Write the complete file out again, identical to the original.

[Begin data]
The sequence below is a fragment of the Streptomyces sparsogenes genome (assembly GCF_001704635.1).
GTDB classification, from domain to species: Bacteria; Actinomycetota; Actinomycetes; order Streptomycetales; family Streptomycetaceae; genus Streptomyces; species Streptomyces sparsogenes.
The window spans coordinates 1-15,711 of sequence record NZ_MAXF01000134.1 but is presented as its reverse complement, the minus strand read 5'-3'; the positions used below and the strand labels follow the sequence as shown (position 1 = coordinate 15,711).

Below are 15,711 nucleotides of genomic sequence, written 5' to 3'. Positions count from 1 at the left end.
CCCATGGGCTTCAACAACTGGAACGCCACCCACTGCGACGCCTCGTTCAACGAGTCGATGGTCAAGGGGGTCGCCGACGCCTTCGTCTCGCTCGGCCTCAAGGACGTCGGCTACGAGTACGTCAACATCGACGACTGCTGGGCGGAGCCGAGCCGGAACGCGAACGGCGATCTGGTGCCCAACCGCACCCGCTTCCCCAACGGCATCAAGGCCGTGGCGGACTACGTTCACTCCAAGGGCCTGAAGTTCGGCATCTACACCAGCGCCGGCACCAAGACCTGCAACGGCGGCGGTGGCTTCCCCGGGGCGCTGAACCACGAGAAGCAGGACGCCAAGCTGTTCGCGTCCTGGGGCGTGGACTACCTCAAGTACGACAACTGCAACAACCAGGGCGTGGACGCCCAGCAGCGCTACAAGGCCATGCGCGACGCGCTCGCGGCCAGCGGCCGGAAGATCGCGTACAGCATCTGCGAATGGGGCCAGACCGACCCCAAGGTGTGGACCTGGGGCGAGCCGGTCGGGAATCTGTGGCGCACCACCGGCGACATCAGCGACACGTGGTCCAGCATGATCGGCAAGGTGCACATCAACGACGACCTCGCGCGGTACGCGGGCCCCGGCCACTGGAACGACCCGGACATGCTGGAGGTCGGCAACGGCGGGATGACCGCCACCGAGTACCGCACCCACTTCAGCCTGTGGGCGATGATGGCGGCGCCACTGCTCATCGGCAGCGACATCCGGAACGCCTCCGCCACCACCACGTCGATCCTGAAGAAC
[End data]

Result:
The sequence below is a fragment of the Streptomyces sparsogenes genome (assembly GCF_001704635.1).
GTDB classification, from domain to species: Bacteria; Actinomycetota; Actinomycetes; order Streptomycetales; family Streptomycetaceae; genus Streptomyces; species Streptomyces sparsogenes.
The window spans coordinates 1-15,711 of sequence record NZ_MAXF01000134.1 but is presented as its reverse complement, the minus strand read 5'-3'; the positions used below and the strand labels follow the sequence as shown (position 1 = coordinate 15,711).

Below are 15,711 nucleotides of genomic sequence, written 5' to 3'. Positions count from 1 at the left end.
CCCATGGGCTTCAACAACTGGAACGCCACCCACTGCGACGCCTCGTTCAACGAGTCGATGGTCAAGGGGGTCGCCGACGCCTTCGTCTCGCTCGGCCTCAAGGACGTCGGCTACGAGTACGTCAACATCGACGACTGCTGGGCGGAGCCGAGCCGGAACGCGAACGGCGATCTGGTGCCCAACCGCACCCGCTTCCCCAACGGCATCAAGGCCGTGGCGGACTACGTTCACTCCAAGGGCCTGAAGTTCGGCATCTACACCAGCGCCGGCACCAAGACCTGCAACGGCGGCGGTGGCTTCCCCGGGGCGCTGAACCACGAGAAGCAGGACGCCAAGCTGTTCGCGTCCTGGGGCGTGGACTACCTCAAGTACGACAACTGCAACAACCAGGGCGTGGACGCCCAGCAGCGCTACAAGGCCATGCGCGACGCGCTCGCGGCCAGCGGCCGGAAGATCGCGTACAGCATCTGCGAATGGGGCCAGACCGACCCCAAGGTGTGGACCTGGGGCGAGCCGGTCGGGAATCTGTGGCGCACCACCGGCGACATCAGCGACACGTGGTCCAGCATGATCGGCAAGGTGCACATCAACGACGACCTCGCGCGGTACGCGGGCCCCGGCCACTGGAACGACCCGGACATGCTGGAGGTCGGCAACGGCGGGATGACCGCCACCGAGTACCGCACCCACTTCAGCCTGTGGGCGATGATGGCGGCGCCACTGCTCATCGGCAGCGACATCCGGAACGCCTCCGCCACCACCACGTCGATCCTGAAGAAC